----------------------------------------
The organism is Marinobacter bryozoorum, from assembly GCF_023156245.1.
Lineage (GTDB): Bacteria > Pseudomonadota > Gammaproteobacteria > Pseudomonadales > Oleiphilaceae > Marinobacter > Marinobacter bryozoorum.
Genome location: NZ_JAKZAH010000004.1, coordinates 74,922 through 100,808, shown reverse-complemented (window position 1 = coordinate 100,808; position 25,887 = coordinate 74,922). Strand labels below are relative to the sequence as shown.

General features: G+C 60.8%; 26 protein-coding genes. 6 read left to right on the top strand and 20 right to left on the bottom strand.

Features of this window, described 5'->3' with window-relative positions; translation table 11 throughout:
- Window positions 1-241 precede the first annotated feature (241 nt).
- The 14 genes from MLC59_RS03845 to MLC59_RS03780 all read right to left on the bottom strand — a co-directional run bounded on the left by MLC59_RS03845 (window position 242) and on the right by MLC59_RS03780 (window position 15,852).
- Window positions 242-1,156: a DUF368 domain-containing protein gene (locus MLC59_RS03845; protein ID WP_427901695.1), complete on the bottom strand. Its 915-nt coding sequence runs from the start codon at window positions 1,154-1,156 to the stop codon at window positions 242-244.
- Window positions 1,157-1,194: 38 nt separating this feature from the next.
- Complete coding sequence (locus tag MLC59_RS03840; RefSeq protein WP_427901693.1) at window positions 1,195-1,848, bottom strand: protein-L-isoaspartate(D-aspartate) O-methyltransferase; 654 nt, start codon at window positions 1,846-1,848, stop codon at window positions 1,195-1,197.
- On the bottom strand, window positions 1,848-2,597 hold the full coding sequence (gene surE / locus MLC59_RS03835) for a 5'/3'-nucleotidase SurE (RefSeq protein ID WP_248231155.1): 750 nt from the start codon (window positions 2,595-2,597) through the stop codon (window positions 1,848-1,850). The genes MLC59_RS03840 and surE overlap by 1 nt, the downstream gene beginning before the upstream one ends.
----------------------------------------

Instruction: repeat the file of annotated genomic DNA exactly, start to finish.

The organism is Marinobacter bryozoorum, from assembly GCF_023156245.1.
Lineage (GTDB): Bacteria > Pseudomonadota > Gammaproteobacteria > Pseudomonadales > Oleiphilaceae > Marinobacter > Marinobacter bryozoorum.
Genome location: NZ_JAKZAH010000004.1, coordinates 74,922 through 100,808, shown reverse-complemented (window position 1 = coordinate 100,808; position 25,887 = coordinate 74,922). Strand labels below are relative to the sequence as shown.

General features: G+C 60.8%; 26 protein-coding genes. 6 read left to right on the top strand and 20 right to left on the bottom strand.

Features of this window, described 5'->3' with window-relative positions; translation table 11 throughout:
- Window positions 1-241 precede the first annotated feature (241 nt).
- The 14 genes from MLC59_RS03845 to MLC59_RS03780 all read right to left on the bottom strand — a co-directional run bounded on the left by MLC59_RS03845 (window position 242) and on the right by MLC59_RS03780 (window position 15,852).
- Window positions 242-1,156: a DUF368 domain-containing protein gene (locus MLC59_RS03845; protein ID WP_427901695.1), complete on the bottom strand. Its 915-nt coding sequence runs from the start codon at window positions 1,154-1,156 to the stop codon at window positions 242-244.
- Window positions 1,157-1,194: 38 nt separating this feature from the next.
- Complete coding sequence (locus tag MLC59_RS03840; RefSeq protein WP_427901693.1) at window positions 1,195-1,848, bottom strand: protein-L-isoaspartate(D-aspartate) O-methyltransferase; 654 nt, start codon at window positions 1,846-1,848, stop codon at window positions 1,195-1,197.
- On the bottom strand, window positions 1,848-2,597 hold the full coding sequence (gene surE / locus MLC59_RS03835) for a 5'/3'-nucleotidase SurE (RefSeq protein ID WP_248231155.1): 750 nt from the start codon (window positions 2,595-2,597) through the stop codon (window positions 1,848-1,850). The genes MLC59_RS03840 and surE overlap by 1 nt, the downstream gene beginning before the upstream one ends.